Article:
About five years ago I decided to upgrade my equipment, as my causal shooting had moved to 9mm and 5.56, and average round-count consumption per month had increased dramatically. I researched both turret and progressive presses, before electing to go with a Hornady L-N-L AP progressive press.
At that time, however, I did almost purchase the Redding T-7, since it is rugged unit and could also handle the larger rifle cases for precision target shooting use. But, since I kept my RCBS single station for those cartridges (.308 and .30-06), which I load in lower volumes, I decided to move up to a progressive press for my higher volumes, such as 9mm, 10mm, 5.56, etc. I initially purchased the basic AP press kit, and have added the bullet drop die with tubes, which I load in advance. I am now looking at options to add the automatic bullet and case feeders, but have been doing okay without them up to this point. I only mention this as a reminder that you can always upgrade later as you gain experience, and if you purchase a basic turret press now, it will be a good starting point.
I feel you are on the right path when looking at turret presses. I don’t have experience with them, but advise that your choice would be based on your budget and your potential future needs. A turret press could be a good choice when starting out.
No matter what you get it will be great therapy.
Keep telling your wife that and how much money you are saving. Never Include freight or tax in any of your calculations and always round down.
Works for me.
Yep, Dillon 550...thank us later. I would also procure a basic single stage press for simple little chores such as popping out some primers to process the crimped pockets. Bullet puller is handy at some point, you will need one some day
A 550 would be my choice as well. If you're unsure, you can use it with only one die in the tool head. A fancy single stage until you're comfortable. Also, with the manual advance shell plate and no case feeder, you can put one piece of brass in and cycle it all the way through the stations. Once you pull that loaded round out, you can add another single piece of brass until you're ready to batch load.
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For not much money and good performance I went with a Lee Turret press when I started reloading.
I buy Hornady dies for the free bullet rebates.
Both have worked well for years. Changing to different calibers is inexpensive and easy.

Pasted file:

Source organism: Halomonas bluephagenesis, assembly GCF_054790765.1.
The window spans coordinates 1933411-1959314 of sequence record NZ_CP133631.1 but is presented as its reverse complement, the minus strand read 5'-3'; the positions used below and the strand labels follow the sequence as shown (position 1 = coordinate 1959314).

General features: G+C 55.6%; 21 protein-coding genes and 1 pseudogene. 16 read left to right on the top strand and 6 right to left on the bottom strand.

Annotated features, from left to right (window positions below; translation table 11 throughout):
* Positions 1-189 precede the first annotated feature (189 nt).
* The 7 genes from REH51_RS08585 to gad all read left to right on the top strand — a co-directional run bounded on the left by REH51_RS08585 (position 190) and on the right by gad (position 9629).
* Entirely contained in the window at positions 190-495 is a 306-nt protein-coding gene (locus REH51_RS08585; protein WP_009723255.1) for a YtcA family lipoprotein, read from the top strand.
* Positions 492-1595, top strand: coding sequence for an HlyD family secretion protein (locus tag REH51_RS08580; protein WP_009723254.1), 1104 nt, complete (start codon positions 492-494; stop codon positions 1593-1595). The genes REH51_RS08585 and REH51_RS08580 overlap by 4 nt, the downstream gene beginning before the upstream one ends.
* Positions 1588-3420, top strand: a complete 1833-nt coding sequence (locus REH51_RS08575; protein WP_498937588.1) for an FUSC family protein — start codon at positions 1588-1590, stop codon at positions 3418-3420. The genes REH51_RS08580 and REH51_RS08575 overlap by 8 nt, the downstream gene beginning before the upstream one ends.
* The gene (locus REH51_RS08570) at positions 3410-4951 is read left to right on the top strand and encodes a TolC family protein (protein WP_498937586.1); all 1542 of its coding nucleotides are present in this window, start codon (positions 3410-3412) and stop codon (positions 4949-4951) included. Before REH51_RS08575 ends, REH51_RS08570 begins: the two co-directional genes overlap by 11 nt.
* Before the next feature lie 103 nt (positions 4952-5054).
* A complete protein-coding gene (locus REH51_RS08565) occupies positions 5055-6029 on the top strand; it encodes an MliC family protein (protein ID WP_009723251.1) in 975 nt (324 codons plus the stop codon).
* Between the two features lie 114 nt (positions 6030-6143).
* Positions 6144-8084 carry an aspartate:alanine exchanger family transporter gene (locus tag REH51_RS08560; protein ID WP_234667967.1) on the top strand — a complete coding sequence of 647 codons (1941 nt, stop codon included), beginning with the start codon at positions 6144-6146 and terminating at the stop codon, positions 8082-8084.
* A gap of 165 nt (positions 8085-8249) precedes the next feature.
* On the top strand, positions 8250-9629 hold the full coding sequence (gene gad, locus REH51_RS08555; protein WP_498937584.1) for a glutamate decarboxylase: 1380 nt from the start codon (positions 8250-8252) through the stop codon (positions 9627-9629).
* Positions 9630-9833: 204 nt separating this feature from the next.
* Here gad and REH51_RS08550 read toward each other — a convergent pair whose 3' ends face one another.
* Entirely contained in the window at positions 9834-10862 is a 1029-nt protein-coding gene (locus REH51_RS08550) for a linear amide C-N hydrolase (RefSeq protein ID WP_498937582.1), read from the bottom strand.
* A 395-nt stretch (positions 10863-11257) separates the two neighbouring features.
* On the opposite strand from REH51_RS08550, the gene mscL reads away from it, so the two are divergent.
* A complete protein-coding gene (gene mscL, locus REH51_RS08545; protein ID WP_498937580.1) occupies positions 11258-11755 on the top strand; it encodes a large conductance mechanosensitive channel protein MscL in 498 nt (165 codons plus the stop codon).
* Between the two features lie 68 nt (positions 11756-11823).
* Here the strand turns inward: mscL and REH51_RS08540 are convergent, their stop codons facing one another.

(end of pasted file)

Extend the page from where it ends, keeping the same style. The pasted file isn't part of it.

I bought a Hornady lock&load progressive and like it, but still use the Lee for many purposes.
-Digital Scale, 20g or 50g
For rifle rounds
-Get the Lyman EZEE trim, it will trim .223, .243, .308.
-If you are doing 5.56 NATO cases you will need a primer pocket tool. I use the Hornady.
-Case sizing lubricant
-Case gauge, I use L.E. Wilson
-A powder measure like the Lee Auto Drum
Things like case feeders and bullet feeders can wait until you're ready to do high volume reloading
XLT - May I ask what brand bullet feeder is that you have on your 1050.....Thanks Mark
The first reloading press always seems like a hard decision to make. There are many things to consider. How many rounds a week/month are you going to shoot? How much time do you have to sit down and go through the reloading process? What is your budget for the equipment. There are so many excellent presses to choose from as well.
If you are a low volume shooter, say 200-500 rounds a session (week/month?) I would say that a turret press is perfectly fine for your needs. If more than that perhaps a progressive like one of the Dillons is a better choice.
If you decide to go with a Lee turret press, I would suggest the Lee Classic Turret Press instead of the Value Line one. I have the Classic Turret Press and it is a better built press than the Value, the primer catch set-up is better and it doesn't cost all that much more. Both of them use the same turrets and you can use either one as a single stage type set up for batch processing by removing the indexing rod, and that makes them fairly versatile and can help to ease you into the reloading process. Extra turrets are inexpensive so it is nice to have a turret set up for each caliber and swap things out quickly.